37 Modeling of liquid flow for large features (>>pattern depth) moldh0SubstrateLiquidAssumptions:Periodic mold structure (period 2L)Ignore inertial, gravitational forces and surface tensionResist film thickness = mold trench depth = h0L: achievable feature sizep: pressure: imprinting time: viscosityh0: film thickness
38 Strategy to imprint large features (mm) L: achievable feature sizep: pressure: melting time: viscosityFor thermoplastic polymer PMMA at T>TgMw: molecular weightn=1 for Mw<MC, un-entangled moleculesn=3.4 for Mw>MC, entangled moleculesViscosity for PMMA (Mc=30kg/mol)a) 12 kg/mol, 200oC; b) 12 kg/mol,150oC; c) 120 kg/mol, 200oCa:b:c=1:126:278Use low molecular weight PMMA and imprint at high temperature
39 Strategy to imprint large features (mm) Square (mm) imprinted into PMMAafter excessive etchBut for nanoscale features…Such a profile makes liftoff difficult.Solution: use tri-layer resist systembottom polymer layerPMMAthinSiO2Tri-layer resistOptical imageProfile200nm2mmSchematicmold waferresist need to etchsilicon waferNeed excessive etch to remove the thick resist at the square center
40 Fabrication process flow Moldtri-layer resistPMMASiO24. RIE ARC (O2 gas, etch little SiO2)ARCCrsilicon wafer1. ImprintARC:Anti-reflection coating, cross-linked polymer.5. Evaporate Cr2. RIE PMMA (excessive etch)6. Liftoff Cr (dissolve ARC)7. RIE Si (etch little Cr)3. RIE SiO2 (CHF3 gas)
41 Result 1.6mm square Line-width in the mold is 80nm Line-width in the duplicated pattern is 98nm50403098nmLine-width change (nm)1.3mm square201090120150180210240270PMMA etched (nm)(RIE PMMA 180nm)For small features, line-width increased by 18nm (acceptable).For large features, 1.3mm squares were faithfully duplicated.Cui and Veres, “Pattern replication of 100 nm to millimeter-scale features by thermal nanoimprint lithography”, MEE, 2006
42 Nanoimprint lithography (NIL) Overview.Thermal NIL resists.Residual layer after NIL.NIL for large features (more difficult than small one).Room temperature NIL, reverse NIL, inking.NIL of bulk resist (polymer sheet, pellets).
43 Room temperature (“thermal”) NIL RT-NIL process does not require a resist thermal cycle when pressing a mold onto the resist.Use special material, such as hydrogen silsequioxane (HSQ), or ultrahigh pressure.SOG: spin on glassMatsui, “Room-temperature nanoimprint and nanotransfer printing using hydrogen silsequioxane”, JVST B, 2003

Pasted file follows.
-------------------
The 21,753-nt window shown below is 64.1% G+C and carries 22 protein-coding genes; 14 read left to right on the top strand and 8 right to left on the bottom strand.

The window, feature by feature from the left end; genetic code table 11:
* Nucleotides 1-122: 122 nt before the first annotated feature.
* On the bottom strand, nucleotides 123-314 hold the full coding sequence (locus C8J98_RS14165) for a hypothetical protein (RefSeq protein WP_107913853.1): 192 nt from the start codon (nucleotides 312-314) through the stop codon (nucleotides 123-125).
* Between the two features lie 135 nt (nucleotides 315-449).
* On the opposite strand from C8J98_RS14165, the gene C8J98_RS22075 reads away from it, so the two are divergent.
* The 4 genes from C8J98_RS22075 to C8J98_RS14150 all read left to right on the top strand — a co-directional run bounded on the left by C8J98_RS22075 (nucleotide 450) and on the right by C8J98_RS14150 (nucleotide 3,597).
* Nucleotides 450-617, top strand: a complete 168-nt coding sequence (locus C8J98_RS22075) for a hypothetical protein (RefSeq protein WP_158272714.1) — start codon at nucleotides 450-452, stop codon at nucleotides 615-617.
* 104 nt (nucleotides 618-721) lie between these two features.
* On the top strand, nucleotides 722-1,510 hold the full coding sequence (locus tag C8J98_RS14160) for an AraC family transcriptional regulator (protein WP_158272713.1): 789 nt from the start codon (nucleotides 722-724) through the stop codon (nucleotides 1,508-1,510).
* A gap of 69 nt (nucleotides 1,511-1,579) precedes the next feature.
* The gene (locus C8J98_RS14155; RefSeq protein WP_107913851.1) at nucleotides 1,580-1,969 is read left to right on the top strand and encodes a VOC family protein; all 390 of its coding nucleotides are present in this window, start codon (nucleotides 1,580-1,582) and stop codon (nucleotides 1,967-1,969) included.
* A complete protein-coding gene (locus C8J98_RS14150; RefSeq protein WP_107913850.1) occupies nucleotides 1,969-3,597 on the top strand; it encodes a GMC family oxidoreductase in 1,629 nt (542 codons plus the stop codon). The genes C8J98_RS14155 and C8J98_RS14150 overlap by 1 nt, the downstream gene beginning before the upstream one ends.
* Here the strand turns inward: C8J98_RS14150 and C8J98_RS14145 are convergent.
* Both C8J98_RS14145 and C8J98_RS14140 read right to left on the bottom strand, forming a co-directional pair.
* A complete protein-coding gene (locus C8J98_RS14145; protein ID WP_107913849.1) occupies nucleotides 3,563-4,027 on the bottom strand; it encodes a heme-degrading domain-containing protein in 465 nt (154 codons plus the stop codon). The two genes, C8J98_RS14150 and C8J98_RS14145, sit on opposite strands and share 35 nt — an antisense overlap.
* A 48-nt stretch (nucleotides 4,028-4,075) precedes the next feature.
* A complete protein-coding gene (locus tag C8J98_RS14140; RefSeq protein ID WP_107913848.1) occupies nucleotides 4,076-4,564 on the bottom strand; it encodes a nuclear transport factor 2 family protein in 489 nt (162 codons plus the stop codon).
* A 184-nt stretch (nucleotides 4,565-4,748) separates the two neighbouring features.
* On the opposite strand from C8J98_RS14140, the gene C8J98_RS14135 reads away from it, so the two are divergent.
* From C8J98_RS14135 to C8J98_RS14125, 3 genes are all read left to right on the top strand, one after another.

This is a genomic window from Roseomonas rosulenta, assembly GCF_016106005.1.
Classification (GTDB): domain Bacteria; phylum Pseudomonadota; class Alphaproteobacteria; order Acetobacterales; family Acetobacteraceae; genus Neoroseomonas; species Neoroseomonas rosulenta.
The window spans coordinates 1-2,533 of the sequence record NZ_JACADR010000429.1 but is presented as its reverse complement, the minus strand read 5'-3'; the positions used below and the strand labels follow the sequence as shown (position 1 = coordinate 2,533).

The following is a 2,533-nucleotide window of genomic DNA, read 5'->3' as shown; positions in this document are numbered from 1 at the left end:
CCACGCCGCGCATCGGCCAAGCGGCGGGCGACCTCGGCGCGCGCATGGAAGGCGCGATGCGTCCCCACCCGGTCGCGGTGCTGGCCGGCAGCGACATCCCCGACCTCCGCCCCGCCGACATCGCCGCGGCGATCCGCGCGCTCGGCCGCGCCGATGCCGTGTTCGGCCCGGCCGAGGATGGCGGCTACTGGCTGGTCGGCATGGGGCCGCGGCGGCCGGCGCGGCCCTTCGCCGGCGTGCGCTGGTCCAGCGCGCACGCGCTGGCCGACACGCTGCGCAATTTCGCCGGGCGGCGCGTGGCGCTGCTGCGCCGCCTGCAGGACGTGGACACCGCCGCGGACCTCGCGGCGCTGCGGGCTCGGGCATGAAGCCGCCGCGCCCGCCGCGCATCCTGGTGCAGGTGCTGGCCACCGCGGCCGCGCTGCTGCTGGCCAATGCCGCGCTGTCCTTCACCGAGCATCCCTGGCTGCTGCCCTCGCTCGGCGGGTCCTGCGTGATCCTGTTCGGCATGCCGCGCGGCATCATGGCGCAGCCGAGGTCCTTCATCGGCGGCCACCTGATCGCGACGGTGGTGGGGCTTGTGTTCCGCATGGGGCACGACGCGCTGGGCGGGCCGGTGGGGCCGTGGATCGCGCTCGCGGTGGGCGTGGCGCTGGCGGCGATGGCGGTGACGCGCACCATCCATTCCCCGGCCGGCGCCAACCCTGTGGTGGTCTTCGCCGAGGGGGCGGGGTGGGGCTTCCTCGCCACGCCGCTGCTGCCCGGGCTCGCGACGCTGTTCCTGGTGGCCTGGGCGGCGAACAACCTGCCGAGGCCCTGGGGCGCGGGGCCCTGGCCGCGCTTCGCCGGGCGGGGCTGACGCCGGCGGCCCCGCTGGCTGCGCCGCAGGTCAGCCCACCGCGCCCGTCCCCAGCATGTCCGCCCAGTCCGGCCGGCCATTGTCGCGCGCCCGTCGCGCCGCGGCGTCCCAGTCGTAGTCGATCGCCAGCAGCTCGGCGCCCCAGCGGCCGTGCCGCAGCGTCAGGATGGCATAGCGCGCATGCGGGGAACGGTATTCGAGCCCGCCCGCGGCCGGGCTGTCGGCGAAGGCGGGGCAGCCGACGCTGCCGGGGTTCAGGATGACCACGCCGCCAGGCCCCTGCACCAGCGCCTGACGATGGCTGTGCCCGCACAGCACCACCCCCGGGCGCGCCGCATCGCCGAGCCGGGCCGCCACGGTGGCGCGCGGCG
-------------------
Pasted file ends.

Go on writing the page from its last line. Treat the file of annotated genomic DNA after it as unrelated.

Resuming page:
44 Room temperature (“thermal”) NIL Pre-baking is important:HSQ has a high viscosity without prebaking.The effect of prebaking HSQ is to remove the solvent init.The hardness of HSQ increases at around 150°C (so don’t bake at higher T).“Nanoimprint and nanocontact technologies using hydrogen silsequioxane”, JVST B, 2005
45 NIL results into HSQ at RT 1 min press time by RT-NIL at 40atm pressure.Etch rate ratio for AZ photoresist to HSQ (like SiO2) is >100.
46 Reverse NIL and multi-dimensional patterning of polymer nanostructures Layer-by-layer NIL (repeated reverse NIL)L. J. Guo, J. Phys. D 37, R123 (2004)
47 Imprint by inking Inking process TTg Selectively Surface Treatment MoldInking processPDMS pad impregnated with medium surface energy filmSelectively Surface TreatmentProtrusions with medium surface energy treatmentSidewalls and trenches with lower surface energy treatmentTTgSpin coat polymer and annealingInk to substrateBao…Guo, “Polymer inking as a micro- and nanopatterning technique”, J. Vac. Sci. Tech. B, 2003, 21, 2749
48 Nanoimprint lithography (NIL) Overview.Thermal NIL resists.Residual layer after NIL.NIL for large features (more difficult than small one).Room temperature NIL, reverse NIL, inking.NIL of bulk resist (polymer sheet, pellets).
49 Hot embossing pellets Cheap setup V. Studer, A. Pépin, Y.Chen, Appl. Phys. Lett. 80, 3614 (2002)
50 Hot embossing PMMA pellets: results NIL at 180°C, 50bar pressure for 10 minFor fabricating micro- and nano-fluidic channels in thermoplastic polymers.
51 Hot embossing polystyrene pellets Polystyrene is bio-compatible (cell culturing Petri-dish is made of polystyrene perhaps plus some additives).4m period gratingcellgrating substrateApplication: contact guidance of cell growthDefinition: anisotropic topographic features induce cells to align along the direction of the anisotropy.Importance: in tissue engineering, if tissue is to be repaired, the new cells must be aligned and positioned correctly.
52 Tissue engineering: corneal and dermal cell growth Corneal cellDermal cellgratingDay 1first layerfirst layerDay 12second layerFirst layer: both cells aligned with the grating (as expected).Second layer:Corneal cells - oriented at 60° relative to first layer, as in a native corneaDermal cells - no orientation